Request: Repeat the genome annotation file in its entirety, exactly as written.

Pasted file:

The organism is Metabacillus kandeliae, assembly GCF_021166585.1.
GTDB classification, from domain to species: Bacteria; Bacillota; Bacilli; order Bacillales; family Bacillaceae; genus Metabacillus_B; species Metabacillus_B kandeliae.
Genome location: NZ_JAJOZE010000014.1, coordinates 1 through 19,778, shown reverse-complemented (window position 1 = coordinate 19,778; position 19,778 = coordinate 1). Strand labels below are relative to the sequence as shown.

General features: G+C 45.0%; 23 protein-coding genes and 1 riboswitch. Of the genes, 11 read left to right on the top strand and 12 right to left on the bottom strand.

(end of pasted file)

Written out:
The organism is Metabacillus kandeliae, assembly GCF_021166585.1.
GTDB classification, from domain to species: Bacteria; Bacillota; Bacilli; order Bacillales; family Bacillaceae; genus Metabacillus_B; species Metabacillus_B kandeliae.
Genome location: NZ_JAJOZE010000014.1, coordinates 1 through 19,778, shown reverse-complemented (window position 1 = coordinate 19,778; position 19,778 = coordinate 1). Strand labels below are relative to the sequence as shown.

General features: G+C 45.0%; 23 protein-coding genes and 1 riboswitch. Of the genes, 11 read left to right on the top strand and 12 right to left on the bottom strand.